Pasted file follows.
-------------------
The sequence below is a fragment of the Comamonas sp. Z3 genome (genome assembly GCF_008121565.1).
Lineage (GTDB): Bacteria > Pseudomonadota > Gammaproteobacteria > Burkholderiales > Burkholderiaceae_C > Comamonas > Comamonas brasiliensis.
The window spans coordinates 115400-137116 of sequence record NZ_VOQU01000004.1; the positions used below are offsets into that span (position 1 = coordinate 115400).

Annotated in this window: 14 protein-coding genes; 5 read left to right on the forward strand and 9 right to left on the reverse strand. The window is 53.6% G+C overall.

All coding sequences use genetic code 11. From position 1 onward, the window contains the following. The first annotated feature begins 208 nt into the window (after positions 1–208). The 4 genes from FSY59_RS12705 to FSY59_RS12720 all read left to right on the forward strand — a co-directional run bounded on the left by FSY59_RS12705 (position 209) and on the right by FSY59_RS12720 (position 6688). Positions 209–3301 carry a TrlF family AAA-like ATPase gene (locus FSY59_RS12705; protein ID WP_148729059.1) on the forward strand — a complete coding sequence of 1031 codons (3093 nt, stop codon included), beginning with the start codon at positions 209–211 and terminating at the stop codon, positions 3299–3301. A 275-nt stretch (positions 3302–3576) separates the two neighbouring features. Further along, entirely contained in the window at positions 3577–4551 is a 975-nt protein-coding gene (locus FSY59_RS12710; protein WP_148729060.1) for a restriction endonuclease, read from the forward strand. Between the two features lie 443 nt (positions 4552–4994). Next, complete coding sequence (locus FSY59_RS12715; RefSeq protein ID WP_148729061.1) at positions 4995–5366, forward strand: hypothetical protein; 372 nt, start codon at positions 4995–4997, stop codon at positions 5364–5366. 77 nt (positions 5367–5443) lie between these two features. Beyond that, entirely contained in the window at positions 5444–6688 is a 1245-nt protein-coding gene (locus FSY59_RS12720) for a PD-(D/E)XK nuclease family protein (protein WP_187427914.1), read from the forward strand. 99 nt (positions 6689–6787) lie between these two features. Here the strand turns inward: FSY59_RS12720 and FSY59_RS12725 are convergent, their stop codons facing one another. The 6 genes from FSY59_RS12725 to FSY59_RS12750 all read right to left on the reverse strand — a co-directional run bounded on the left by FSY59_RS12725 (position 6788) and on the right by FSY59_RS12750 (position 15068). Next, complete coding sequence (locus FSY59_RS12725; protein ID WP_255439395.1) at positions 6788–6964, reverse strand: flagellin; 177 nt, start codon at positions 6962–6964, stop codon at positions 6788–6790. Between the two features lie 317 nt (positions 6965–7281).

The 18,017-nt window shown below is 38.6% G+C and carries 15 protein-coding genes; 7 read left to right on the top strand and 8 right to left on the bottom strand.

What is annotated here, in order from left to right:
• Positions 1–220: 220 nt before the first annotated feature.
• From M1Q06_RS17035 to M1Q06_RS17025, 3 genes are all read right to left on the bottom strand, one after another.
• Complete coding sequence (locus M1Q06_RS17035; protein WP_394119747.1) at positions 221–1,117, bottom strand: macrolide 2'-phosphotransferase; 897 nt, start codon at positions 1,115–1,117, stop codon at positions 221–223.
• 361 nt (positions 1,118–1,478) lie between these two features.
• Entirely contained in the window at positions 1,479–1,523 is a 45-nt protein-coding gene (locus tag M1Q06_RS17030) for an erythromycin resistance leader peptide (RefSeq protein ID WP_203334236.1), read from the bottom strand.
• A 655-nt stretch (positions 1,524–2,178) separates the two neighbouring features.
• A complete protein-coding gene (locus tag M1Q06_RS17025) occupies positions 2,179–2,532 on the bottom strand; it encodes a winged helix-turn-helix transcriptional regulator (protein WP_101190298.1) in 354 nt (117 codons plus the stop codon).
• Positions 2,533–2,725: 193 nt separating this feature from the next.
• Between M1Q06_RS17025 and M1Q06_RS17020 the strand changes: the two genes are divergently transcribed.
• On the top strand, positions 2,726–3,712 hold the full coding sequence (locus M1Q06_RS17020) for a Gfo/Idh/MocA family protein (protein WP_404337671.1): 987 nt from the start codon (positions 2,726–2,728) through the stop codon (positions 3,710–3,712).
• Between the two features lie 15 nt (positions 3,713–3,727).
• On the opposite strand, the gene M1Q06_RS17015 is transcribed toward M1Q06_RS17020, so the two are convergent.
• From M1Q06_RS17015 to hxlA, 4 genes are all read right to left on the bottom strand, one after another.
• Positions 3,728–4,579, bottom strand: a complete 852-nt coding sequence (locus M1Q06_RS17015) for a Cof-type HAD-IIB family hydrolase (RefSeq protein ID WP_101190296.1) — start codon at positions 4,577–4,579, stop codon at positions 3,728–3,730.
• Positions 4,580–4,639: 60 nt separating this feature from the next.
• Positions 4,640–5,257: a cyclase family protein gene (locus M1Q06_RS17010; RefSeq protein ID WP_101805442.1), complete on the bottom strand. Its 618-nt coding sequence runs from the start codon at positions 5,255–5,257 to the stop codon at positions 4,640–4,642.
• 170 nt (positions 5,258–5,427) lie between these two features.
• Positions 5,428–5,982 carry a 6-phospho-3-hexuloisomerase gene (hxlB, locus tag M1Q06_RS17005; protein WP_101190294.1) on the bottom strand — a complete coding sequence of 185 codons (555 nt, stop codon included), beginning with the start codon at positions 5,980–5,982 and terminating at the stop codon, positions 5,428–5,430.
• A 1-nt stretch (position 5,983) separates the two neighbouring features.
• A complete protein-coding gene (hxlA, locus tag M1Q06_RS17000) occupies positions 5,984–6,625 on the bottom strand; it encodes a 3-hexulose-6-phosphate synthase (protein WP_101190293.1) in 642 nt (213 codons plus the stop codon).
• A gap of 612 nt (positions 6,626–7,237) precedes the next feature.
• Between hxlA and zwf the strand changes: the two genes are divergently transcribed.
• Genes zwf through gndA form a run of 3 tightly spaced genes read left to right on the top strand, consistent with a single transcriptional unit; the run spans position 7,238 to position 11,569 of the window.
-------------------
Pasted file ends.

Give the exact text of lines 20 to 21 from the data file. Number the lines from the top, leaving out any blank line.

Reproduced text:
• From M1Q06_RS17015 to hxlA, 4 genes are all read right to left on the bottom strand, one after another.
• Positions 3,728–4,579, bottom strand: a complete 852-nt coding sequence (locus M1Q06_RS17015) for a Cof-type HAD-IIB family hydrolase (RefSeq protein ID WP_101190296.1) — start codon at positions 4,577–4,579, stop codon at positions 3,728–3,730.